In Wilson’s defense, the depth of the completeness of the win over Lafayette was hard to adequately describe.  Princeton only allowed six first downs in the first half, and only let up a meaningless touchdown with five minutes to play to allow Lafayette to avoid a shutout.  On offense, Princeton would rack up 573 yards of offense, including more than 300 on the ground, against what was thought to be Lafayette’s strength this season, the defense.  Special teams?  Princeton 2/2 on field goals.  Lafayette 0/1.

Based on this great statistical performance, and watching the replay, what to make of Lehigh’s chances against the same squad this weekend that seemed as dominant as the national championship Princeton football teams of 100 years ago?

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James Madison’s Onsides Kick Up 31 Can Help Lehigh Have A Successful Season

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James Madison’s Onsides Kick Up 31 Can Help Lehigh Have A Successful Season

When James Madison head coach Everett Withers was asked about attempting an onsides kick against Lehigh while up 31 points, he made the simple observation that the opportunity was there for the taking.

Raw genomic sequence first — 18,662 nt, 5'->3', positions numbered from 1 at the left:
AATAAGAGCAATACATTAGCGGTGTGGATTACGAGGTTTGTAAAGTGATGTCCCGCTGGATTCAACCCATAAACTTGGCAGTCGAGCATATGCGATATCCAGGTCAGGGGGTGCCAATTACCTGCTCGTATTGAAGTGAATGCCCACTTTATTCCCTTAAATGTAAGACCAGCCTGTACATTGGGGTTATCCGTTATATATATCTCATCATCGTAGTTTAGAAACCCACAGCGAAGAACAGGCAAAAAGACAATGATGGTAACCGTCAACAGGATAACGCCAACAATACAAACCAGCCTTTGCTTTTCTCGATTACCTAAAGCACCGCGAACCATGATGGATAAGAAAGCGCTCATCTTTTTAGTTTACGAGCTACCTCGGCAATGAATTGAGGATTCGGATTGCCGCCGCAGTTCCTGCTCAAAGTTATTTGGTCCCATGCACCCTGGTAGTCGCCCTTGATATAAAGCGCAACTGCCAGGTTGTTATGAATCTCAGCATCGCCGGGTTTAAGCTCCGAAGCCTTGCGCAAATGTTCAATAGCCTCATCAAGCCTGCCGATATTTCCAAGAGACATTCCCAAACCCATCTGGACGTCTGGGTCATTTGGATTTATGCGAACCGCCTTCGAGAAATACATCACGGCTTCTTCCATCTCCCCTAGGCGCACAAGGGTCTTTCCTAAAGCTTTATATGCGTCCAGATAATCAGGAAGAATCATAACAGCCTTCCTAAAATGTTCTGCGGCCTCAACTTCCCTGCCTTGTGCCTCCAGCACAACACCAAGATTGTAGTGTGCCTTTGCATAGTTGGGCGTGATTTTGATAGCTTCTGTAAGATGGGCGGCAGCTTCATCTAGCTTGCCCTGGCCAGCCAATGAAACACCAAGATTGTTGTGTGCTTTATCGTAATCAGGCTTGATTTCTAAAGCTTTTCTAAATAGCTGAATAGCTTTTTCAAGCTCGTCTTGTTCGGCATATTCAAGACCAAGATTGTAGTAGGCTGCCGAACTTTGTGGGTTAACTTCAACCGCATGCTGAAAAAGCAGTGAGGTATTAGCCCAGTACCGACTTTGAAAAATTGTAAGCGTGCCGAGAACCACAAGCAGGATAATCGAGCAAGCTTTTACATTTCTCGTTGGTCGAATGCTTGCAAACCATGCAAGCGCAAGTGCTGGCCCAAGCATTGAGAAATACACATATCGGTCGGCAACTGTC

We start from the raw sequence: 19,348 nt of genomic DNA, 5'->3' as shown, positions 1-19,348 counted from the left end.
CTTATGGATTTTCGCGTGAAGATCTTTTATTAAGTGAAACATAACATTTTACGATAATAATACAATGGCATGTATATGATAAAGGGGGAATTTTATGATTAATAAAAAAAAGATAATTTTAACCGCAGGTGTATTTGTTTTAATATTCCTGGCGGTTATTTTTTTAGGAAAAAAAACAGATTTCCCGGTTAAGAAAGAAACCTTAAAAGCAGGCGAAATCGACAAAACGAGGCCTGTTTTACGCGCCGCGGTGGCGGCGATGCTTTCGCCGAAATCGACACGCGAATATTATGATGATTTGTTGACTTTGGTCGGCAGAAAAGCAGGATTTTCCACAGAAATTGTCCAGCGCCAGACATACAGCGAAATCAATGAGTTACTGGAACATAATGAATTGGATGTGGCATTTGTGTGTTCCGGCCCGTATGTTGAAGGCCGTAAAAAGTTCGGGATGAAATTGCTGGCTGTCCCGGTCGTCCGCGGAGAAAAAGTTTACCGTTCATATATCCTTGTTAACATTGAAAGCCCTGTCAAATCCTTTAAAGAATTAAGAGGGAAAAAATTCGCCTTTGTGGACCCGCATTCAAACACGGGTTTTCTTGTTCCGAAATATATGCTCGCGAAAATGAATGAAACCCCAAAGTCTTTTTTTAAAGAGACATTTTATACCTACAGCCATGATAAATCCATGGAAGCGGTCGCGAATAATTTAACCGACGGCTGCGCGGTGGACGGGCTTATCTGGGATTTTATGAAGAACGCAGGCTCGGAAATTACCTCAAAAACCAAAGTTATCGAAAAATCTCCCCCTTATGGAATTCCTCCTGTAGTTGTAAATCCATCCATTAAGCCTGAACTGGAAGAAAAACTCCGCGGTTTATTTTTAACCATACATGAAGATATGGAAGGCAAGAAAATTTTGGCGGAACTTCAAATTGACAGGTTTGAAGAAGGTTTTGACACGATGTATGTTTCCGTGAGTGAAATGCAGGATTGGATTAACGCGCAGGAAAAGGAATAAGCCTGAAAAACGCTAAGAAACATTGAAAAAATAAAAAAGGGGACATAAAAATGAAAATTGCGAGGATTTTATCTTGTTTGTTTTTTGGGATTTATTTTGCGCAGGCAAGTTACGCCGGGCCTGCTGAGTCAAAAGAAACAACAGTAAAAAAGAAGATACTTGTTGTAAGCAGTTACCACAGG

At home, watching the game streamed live to my big TV screen, I won’t lie – I was furious.

After thinking about it a day, though, maybe I should be thanking him.

For coach Withers may not have meant it in this way, but the key to a successful season for Lehigh in 2015 may have been that onsides kick – what it meant, what it showed, and how this football team can take that moment going forward.

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Mountain Hawks Crushed Under James Madison Tidal Wave, 55-17

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Mountain Hawks Crushed Under James Madison Tidal Wave, 55-17

It was still very much a game after the first quarter.

After James Madison took their opening drive and drove 72 yards in 8 plays to go up 7-0, Lehigh responded with a perfectly-executed pass from junior QB Nick Shafnisky to freshman RB Dominic Bragalone over the middle, where the speedy running back from South Williamsport, PA showed a burst of speed, outracing the entire James Madison secondary to tie the game at seven.